Reflexiones sobre ciencia, economía, ecología, política y comportamiento humano
En la red
Esta obra está bajo una licencia de Creative Commons.
Pedro J. Hernández
In fact, I can’t even make the easy linguistic transition from blaming my genes to blaming my whole DNA, because it’s not just about DNA anymore. It’s also about DNA’s chemical cousin RNA, doing complicated things it wasn’t supposed to do. Not long ago, RNA was seen as a bureaucrat, the middle molecule between a gene and a protein, as exemplified by the tidy aphorism, “DNA makes RNA makes protein.” Now we find cases of short clips of RNA acting like DNA, transmitting genetic secrets to the next generation directly, without bothering to ask permission. We find cases of RNA acting like a protein, catalyzing chemical reactions, pushing other molecules around or tearing them down. RNA is like the vice presidency: it’s executive, it’s legislative, it’s furtive.
For many scientists, the increasingly baroque portrait of the genome that their latest research has revealed, along with the muddying of molecular categories, is to be expected. “It’s the normal process of doing science,” said Jonathan R. Beckwith of Harvard Medical School. “You start off simple and you develop complexity.” Nor are researchers disturbed by any linguistic turbulence that may arise, any confusion over what they mean when they talk about genes. “Geneticists happily abuse ‘gene’ to mean many things in many settings,” said Eric S. Lander of the Broad Institute. “This can be a source of enormous consternation to onlookers who want to understand the conversation, but geneticists aren’t bothered.”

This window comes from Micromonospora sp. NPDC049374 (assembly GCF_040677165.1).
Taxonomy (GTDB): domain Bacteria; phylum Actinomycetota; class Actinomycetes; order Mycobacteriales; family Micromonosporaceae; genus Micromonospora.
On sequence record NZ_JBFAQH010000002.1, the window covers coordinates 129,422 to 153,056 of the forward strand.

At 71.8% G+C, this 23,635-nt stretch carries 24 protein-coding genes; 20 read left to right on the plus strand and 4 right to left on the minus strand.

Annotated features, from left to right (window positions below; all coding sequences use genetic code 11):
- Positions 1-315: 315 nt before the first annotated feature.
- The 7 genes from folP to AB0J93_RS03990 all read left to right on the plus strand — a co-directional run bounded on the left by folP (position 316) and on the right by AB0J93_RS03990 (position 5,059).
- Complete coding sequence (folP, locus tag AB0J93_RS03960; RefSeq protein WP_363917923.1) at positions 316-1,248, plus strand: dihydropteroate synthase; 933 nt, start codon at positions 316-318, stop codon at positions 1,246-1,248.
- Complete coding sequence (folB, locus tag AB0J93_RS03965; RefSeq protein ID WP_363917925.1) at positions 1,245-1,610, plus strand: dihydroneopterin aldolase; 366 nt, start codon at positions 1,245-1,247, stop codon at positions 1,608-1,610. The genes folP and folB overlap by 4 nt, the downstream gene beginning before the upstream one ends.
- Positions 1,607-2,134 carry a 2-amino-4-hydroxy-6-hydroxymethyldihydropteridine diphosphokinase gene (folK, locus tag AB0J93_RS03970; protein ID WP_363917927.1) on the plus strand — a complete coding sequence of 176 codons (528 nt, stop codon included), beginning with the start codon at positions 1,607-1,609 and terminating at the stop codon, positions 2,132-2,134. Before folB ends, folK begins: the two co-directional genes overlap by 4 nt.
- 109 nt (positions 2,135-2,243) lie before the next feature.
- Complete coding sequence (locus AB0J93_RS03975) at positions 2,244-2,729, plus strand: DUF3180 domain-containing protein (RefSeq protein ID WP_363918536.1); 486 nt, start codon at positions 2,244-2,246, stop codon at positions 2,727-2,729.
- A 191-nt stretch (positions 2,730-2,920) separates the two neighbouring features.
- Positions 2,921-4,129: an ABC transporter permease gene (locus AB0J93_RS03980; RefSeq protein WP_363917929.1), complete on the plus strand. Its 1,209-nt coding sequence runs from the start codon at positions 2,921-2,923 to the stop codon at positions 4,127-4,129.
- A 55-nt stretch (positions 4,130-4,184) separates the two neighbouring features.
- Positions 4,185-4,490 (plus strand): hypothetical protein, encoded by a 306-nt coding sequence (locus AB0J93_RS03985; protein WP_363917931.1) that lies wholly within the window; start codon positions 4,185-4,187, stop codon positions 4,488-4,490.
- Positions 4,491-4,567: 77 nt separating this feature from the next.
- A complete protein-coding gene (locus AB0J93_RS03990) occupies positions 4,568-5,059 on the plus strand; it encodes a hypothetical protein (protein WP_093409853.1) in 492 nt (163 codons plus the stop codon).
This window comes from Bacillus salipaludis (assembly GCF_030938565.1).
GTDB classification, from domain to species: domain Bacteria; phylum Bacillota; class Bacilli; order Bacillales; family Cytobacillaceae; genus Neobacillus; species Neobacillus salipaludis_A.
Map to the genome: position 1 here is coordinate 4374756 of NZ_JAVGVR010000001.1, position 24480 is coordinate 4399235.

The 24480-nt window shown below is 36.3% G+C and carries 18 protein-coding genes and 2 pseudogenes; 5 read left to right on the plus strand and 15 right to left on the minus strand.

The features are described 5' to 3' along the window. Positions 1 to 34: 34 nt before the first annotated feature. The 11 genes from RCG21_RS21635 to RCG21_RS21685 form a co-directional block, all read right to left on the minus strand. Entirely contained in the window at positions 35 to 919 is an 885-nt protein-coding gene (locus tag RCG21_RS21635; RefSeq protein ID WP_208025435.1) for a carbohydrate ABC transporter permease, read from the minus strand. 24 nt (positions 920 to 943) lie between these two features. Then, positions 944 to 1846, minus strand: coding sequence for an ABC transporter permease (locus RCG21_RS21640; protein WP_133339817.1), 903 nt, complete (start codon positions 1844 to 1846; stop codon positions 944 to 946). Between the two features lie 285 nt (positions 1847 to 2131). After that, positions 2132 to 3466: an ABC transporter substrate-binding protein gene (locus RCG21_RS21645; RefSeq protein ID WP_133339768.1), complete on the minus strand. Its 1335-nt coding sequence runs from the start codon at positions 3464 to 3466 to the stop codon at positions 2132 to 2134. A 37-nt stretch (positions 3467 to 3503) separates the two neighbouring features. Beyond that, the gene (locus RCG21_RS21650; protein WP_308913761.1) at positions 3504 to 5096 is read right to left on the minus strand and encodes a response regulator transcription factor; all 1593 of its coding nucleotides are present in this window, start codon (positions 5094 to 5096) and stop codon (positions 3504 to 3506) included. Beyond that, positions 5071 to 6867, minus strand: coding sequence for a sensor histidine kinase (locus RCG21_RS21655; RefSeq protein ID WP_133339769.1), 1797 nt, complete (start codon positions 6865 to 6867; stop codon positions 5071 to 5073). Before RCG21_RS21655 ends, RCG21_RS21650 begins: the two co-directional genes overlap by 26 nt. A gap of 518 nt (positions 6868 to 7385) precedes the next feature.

The big insight is that genes are the agents of nurture as well as nature. Experience is a huge part of a developing human brain, the human mind, and a human organism. We need to develop in a social world and get things in from the outside. It's enormously important to the development of human nature. You can't describe human nature without it. But that process is itself genetic, in the sense that there are genes in there designed to get the experience out of the world and into the organism.
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Yo no haría mucho caso a Ridley en este tema de genes y ambiente. Comete un error de concepto gordo sobre la heredabilidad, por ejemplo, en su libro "Genoma".
Es difícil sintetizarlo en una sola línea, pero la definición 2 te parece estrambótica porque lo es. Sobre todo cuando debería decir intercambiables, no elementales. O mejor partículas elementales del genoma intercambiables entre especies. Es la definición de pangen De Vries en definitiva.